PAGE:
In Wrigleyville, the last rites of October?

Meh-eh-eh! Meh-eh-eh!

I’m in the Wrigley Field dungeon doubling as a media workroom. It’s the top of the eighth inning of Game 6 of the 2003 NLCS, and Mark Prior has a four-hit shutout and the Cubs within five outs of the World Series, and the Marlins’ Luis Castillo has just hit a lazy foul ball down the left field line which Moises Alou is about to catch before Steve Bartman gets in the way.

The writers look up from their computer screens at the TV monitors around the room, look at each other and we can hear the goat bleating in the background.

Then Miguel Cabrera’s likely inning-ending double-play grounder is booted by Alex Gonzalez, whose 10 errors during the regular season made him the top fielding shortstop in the National League.

And us writers now can see the black cat, too.

Eight Florida runs later, all the premonitions have come true.

So now the Cubs are back. If they are going to bury all the hexes of the past 107 years, they’re going to need a mass grave …

Speaking of graves, eight more wins and you no longer will be able to find this in your neighborhood Hallmark shop:

The cheers for Terry Collins’ redemption add fuel to the feeling that Dusty Baker, too, deserves another shot at managing after two painful seasons on the outs. Hope Karma wasn’t in play when he interviewed for the Nationals’ opening on the 12th anniversary of The Bartman Game. … 

 

No shortage of storylines in the League Championship Series about to kick off, and one common theme is underling-becomes-rival.

 

Collins’ bench coach in Anaheim was Joe Maddon — who took over as the Angels’ interim manager when Collins was dismissed on Sept. 3, 1999.

 

John Gibbons stayed on as the Royals’ bench coach following Trey Hillman’s early-2010 firing and remained in that capacity under Ned Yost through 2011. …

6 Comments

Mr. Singer,
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I read somewhere recently that since the All-Star break, the Mets hit the most HR’s of any team in the Majors, and the Cubs hit the second most. Which means — if the wind is blowing “out” at Wrigley — it oughtta be fun to watch, for offensive-minded baseball fans, don’t’cha think ?? Kewl.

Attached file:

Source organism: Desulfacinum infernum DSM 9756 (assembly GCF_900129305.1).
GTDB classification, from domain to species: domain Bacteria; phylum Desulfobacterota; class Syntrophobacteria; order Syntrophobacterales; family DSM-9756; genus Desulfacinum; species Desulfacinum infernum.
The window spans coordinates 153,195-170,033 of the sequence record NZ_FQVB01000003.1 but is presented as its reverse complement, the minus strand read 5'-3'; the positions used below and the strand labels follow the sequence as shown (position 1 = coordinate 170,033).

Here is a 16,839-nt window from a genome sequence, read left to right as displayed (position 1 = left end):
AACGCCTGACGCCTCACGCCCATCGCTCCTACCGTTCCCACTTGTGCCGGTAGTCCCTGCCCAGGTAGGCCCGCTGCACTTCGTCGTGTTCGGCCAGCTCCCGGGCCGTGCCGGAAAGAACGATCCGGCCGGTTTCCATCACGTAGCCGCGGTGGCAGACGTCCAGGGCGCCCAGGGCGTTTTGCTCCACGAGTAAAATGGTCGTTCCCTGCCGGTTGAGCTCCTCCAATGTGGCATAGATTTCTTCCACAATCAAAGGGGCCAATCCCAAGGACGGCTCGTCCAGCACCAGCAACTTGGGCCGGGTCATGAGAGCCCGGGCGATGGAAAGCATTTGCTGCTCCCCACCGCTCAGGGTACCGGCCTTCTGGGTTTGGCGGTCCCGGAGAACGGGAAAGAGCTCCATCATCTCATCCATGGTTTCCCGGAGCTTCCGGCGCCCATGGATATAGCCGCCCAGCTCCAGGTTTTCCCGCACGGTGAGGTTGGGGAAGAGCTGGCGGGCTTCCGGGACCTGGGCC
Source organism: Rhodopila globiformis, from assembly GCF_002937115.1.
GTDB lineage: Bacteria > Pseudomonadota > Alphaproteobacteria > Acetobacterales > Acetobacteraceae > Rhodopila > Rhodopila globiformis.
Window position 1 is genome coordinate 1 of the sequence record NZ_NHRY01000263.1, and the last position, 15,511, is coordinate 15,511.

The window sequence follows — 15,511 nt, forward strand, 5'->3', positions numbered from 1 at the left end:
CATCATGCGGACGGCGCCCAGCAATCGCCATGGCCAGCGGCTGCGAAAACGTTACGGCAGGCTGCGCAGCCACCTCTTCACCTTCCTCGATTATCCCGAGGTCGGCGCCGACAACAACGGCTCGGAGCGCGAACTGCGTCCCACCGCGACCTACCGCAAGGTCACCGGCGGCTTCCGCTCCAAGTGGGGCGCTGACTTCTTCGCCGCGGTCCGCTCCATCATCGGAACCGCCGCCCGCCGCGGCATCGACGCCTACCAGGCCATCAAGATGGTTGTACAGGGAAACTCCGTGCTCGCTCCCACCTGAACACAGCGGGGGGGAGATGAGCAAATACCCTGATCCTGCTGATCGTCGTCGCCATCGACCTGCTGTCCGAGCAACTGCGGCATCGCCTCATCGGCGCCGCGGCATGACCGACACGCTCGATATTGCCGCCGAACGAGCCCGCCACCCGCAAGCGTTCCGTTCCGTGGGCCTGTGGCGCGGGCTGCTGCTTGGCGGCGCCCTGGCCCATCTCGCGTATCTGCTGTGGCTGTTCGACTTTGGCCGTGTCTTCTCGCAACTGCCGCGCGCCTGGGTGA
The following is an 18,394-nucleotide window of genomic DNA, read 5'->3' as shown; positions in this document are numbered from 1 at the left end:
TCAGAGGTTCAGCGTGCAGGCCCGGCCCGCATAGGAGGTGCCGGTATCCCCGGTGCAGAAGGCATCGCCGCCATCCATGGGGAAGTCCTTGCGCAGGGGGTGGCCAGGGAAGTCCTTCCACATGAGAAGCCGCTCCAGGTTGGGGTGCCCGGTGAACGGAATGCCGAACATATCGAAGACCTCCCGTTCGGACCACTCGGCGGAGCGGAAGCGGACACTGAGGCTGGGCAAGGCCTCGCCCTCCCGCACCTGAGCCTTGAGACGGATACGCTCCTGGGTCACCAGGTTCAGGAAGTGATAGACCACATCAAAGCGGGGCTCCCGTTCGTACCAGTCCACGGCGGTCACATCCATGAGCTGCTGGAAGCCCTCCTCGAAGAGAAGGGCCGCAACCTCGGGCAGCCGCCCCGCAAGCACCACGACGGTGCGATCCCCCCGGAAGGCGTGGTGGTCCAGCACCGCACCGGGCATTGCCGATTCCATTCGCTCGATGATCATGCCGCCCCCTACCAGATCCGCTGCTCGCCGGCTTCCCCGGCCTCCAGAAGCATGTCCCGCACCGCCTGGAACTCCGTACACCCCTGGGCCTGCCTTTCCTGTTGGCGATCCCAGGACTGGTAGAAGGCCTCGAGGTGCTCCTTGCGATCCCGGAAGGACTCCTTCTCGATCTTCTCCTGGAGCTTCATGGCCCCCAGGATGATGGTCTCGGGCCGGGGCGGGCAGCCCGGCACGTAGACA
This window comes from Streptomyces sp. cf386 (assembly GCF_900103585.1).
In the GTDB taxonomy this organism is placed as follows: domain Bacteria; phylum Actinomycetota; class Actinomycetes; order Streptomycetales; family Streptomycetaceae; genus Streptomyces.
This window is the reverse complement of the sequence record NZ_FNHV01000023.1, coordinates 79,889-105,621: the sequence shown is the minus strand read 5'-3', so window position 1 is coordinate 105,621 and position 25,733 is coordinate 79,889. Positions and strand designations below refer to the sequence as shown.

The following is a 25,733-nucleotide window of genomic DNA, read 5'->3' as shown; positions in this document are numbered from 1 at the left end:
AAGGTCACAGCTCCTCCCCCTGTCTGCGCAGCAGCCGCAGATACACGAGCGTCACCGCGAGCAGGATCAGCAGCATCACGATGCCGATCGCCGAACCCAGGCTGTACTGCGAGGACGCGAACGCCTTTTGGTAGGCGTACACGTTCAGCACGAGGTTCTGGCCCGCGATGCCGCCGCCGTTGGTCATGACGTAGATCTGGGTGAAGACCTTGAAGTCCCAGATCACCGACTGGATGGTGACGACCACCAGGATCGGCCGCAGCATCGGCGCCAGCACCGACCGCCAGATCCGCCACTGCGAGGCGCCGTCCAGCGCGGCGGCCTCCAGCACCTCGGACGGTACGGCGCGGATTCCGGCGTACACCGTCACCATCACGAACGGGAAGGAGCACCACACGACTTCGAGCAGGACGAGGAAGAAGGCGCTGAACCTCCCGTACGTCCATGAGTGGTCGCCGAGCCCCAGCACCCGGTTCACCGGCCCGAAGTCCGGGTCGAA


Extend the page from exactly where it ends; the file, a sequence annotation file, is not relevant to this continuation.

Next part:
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And speaking of HR’s, the Arizona Fall League is now well underway. And guess who hit two HR’s in what I think was his first game in this year’s AFL ?? That’s right, you guessed it. None other than JaCoby Jones. A quote from Mr. Biertempfel at the time of the Joakim Soria trade —
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According to Rob Biertempfel, the Tigers will receive minor league shortstop JaCoby Jones as their return for Soria. This will likely be a bitter pill to swallow for some Pirates fans, as the toolsy Jones was somewhat of a cult favorite among the prospect-watching set. Jones, who was recently promoted to Altoona, has speed and power and arm strength, and he could very well end up as an everyday player in the major leagues within the next few years. Still, Jones’s continuing issues with contact and decreased performance in 2015 mean that he’s far from a sure thing, and established closers like Soria never come cheap at the trade deadline.
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Count me in as one of the cult followers. Yeppers, I know, Mr. Soria did quite well for the Buccos down the stretch, but isn’t he now a Free Agent, and if so, isn’t it incumbent upon the Pirates to re-sign him ?? Doing that — and of course if he has another good year — may just be enough to ease the pain of losing JaCoby.
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And speaking of hitting, I see that Adam Frazier hit two triples for the Glendale Desert Dogs. Maybe he will be a middle infielder in our future ?? I’m not at all ‘sold’ on Alen Hanson — although perhaps someone can bring up something to convince me I should be . . .
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And speaking of the Glendale Desert Dogs, is that the only AFL team on which Buccos prospects (Frazier, Meadows, McGuire, & Brault) are playing ?? I think so, but I’m not sure. And what’s the inside skinny on Steven Brault ?? I know some commentators seem to be raving about his future career prospects, but given that nifty article you wrote recently about tall pitchers . . . (Brault is “only” 6 foot-one.)
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And speaking of Elias Diaz, I see he won a rather prestigious award from Baseball America —